• Journal article
    Rosas De Andraca FE, Faggian M, Ginelli F, Levnajic Zet al.,

    Synchronization in time-varying random networks with vanishing connectivity

    , Scientific Reports, ISSN: 2045-2322

    A sufficiently connected topology linking the constituent units of a complex system is usually seen as a prerequisite forthe emergence of collective phenomena such as synchronization. We present a random network of heterogeneous phaseoscillators in which the links mediating the interactions are constantly rearranged with a characteristic timescale and, possibly,an extremely low instantaneous connectivity. We show that with strong coupling and sufficiently fast rewiring the networkreaches partial synchronization even in the vanishing connectivity limit. In particular, we provide an approximate analyticalargument, based on the comparison between the different characteristic timescales of our system in the low connectivityregime, which is able to predict the transition to synchronization threshold with satisfactory precision beyond the formal fastrewiring limit. We interpret our results as a qualitative mechanism for emergence of consensus in social communities. Inparticular, our result suggest that groups of individuals are capable of aligning their opinions under extremely sparse exchangesof views, which is reminiscent of fast communications that take place in the modern social media. Our results may also berelevant to characterize the onset of collective behavior in engineered systems of mobile units with limited wireless capabilities

  • Journal article
    Patel VM, Panzarasa P, Ashrafian H, Evans TS, Kirresh A, Sevdalis N, Darzi A, Athanasiou Tet al., 2019,

    Collaborative patterns, authorship practices and scientific success in biomedical research: a network analysis.

    , Journal of the Royal Society of Medicine, Vol: 112, Pages: 245-257, ISSN: 1758-1095

    OBJECTIVE: To investigate the relationship between biomedical researchers' collaborative and authorship practices and scientific success. DESIGN: Longitudinal quantitative analysis of individual researchers' careers over a nine-year period. SETTING: A leading biomedical research institution in the United Kingdom. PARTICIPANTS: Five hundred and twenty-five biomedical researchers who were in employment on 31 December 2009. MAIN OUTCOME MEASURES: We constructed the co-authorship network in which nodes are the researchers, and links are established between any two researchers if they co-authored one or more articles. For each researcher, we recorded the position held in the co-authorship network and in the bylines of all articles published in each three-year interval and calculated the number of citations these articles accrued until January 2013. We estimated maximum likelihood negative binomial panel regression models. RESULTS: Our analysis suggests that collaboration sustained success, yet excessive co-authorship did not. Last positions in non-alphabetised bylines were beneficial for higher academic ranks but not for junior ones. A professor could witness a 20.57% increase in the expected citation count if last-listed non-alphabetically in one additional publication; yet, a lecturer suffered from a 13.04% reduction. First positions in alphabetised bylines were positively associated with performance for junior academics only. A lecturer could experience a 8.78% increase in the expected citation count if first-listed alphabetically in one additional publication. While junior researchers amplified success when brokering among otherwise disconnected collaborators, senior researchers prospered from socially cohesive networks, rich in third-party relationships. CONCLUSIONS: These results help biomedical scientists shape successful careers and research institutions develop effective assessment and recruitment policies that will ultimately sustain the quality of biomedical r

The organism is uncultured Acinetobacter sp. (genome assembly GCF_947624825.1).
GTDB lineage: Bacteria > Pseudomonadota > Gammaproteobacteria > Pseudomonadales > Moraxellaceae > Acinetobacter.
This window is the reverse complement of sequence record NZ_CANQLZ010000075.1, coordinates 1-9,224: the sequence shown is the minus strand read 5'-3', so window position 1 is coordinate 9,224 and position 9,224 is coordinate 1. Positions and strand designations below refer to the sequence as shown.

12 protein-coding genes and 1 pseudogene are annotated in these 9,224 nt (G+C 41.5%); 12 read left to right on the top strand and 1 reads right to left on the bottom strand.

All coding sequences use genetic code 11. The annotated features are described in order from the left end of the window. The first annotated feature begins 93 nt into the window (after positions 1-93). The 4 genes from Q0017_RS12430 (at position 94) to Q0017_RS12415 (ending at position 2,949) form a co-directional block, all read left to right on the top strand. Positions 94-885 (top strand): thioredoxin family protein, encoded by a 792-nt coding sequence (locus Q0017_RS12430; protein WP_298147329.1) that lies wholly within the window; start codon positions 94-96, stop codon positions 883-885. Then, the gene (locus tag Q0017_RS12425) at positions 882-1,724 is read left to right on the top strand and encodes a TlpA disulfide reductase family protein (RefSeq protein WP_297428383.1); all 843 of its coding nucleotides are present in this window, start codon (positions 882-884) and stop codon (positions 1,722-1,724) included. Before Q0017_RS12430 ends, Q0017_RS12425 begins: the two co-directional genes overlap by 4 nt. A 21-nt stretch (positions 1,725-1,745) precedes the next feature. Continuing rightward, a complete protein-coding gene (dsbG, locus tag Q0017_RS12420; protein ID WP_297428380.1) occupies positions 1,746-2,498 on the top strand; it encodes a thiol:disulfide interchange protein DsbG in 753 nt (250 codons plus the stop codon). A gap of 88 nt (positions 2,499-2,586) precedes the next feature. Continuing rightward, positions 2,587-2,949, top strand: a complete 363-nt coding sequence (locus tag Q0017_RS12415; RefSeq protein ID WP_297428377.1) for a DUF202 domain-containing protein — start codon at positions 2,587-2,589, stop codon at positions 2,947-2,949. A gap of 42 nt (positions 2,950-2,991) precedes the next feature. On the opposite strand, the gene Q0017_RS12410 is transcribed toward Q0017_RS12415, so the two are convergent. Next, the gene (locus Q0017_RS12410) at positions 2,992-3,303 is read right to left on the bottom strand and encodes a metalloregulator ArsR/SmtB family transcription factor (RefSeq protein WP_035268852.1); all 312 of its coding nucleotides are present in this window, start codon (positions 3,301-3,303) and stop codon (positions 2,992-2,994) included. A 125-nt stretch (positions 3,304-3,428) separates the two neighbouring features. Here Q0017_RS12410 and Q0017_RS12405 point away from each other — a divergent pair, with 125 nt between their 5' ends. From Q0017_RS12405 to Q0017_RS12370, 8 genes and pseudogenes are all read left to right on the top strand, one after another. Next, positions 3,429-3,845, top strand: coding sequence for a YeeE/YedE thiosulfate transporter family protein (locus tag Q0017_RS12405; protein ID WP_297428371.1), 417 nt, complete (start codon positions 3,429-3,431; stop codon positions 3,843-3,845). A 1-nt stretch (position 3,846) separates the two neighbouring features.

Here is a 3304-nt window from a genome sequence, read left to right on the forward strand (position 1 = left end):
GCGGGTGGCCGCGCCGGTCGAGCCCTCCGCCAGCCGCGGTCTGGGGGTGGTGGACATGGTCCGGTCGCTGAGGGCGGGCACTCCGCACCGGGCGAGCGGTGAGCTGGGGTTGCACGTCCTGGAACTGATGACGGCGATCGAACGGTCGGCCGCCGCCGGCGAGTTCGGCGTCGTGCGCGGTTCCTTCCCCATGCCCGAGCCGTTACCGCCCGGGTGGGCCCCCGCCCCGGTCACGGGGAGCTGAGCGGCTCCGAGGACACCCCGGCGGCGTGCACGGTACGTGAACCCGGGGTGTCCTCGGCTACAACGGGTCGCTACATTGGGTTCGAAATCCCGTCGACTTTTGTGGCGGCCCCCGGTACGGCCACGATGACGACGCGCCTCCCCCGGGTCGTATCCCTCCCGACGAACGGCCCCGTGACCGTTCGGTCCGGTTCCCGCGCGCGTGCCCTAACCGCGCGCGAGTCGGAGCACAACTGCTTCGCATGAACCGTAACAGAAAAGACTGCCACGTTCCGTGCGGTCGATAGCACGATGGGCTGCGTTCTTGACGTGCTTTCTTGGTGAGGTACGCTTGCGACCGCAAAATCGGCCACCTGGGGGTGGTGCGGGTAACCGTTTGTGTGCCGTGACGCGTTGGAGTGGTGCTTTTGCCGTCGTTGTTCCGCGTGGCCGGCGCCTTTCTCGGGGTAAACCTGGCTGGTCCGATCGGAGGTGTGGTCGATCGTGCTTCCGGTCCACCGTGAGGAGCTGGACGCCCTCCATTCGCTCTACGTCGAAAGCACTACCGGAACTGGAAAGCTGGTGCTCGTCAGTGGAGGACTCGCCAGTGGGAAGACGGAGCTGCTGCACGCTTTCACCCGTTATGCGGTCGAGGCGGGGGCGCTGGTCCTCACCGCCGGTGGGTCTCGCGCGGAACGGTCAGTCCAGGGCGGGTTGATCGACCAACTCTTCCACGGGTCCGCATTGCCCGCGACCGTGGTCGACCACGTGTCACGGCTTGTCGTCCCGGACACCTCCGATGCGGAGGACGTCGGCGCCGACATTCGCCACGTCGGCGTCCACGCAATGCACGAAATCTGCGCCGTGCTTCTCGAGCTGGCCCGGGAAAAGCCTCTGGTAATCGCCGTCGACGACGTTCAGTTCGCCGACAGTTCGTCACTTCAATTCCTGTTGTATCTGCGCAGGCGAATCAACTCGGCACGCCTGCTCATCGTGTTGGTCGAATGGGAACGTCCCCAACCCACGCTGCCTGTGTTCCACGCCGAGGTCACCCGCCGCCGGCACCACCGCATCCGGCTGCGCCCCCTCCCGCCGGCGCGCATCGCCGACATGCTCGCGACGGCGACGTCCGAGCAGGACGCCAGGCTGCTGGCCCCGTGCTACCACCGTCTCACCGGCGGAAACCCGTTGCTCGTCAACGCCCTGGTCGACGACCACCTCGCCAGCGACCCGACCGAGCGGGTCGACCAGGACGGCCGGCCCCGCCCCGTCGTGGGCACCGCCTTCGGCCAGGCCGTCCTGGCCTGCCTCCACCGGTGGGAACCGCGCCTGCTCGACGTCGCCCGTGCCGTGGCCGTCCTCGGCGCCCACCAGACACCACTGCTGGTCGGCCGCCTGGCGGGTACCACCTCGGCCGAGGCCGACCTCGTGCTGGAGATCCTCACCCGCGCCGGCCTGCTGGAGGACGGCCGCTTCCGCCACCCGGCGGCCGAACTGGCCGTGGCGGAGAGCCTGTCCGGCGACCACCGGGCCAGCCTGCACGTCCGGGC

• Journal article
    Duarte D, Amarteifio S, Ang H, Kong IY, Ruivo N, Pruessner G, Hawkins ED, Lo Celso Cet al., 2019,

    Defining the in vivo characteristics of acute myeloid leukemia cells behavior by intravital imaging

    , Immunology and Cell Biology, Vol: 97, Pages: 229-235, ISSN: 1440-1711

    The majority of acute myeloid leukemia (AML) patients have a poor response to conventional chemotherapy. The survival of chemoresistant cells is thought to depend on leukemia-bone marrow (BM) microenvironment interactions, which are not well understood. The CXCL12/CXCR4 axis has been proposed to support AML growth but was not studied at the single AML cell level. We recently showed that T-cell acute lymphoblastic leukemia (T-ALL) cells are highly motile in the BM; however, the characteristics of AML cell migration within the BM remain undefined. Here, we characterize the in vivo migratory behavior of AML cells and their response to chemotherapy and CXCR4 antagonism, using high-resolution 2-photon and confocal intravital microscopy of mouse calvarium BM and the well-established MLL-AF9-driven AML mouse model. We used the Notch1-driven T-ALL model as a benchmark comparison and AMD3100 for CXCR4 antagonism experiments. We show that AML cells are migratory, and in contrast with T-ALL, chemoresistant AML cells become less motile. Moreover, and in contrast with T-ALL, the in vivo exploratory behavior of expanding and chemoresistant AML cells is unaffected by AMD3100. These results expand our understanding of AML cells-BM microenvironment interactions, highlighting unique traits of leukemia of different lineages.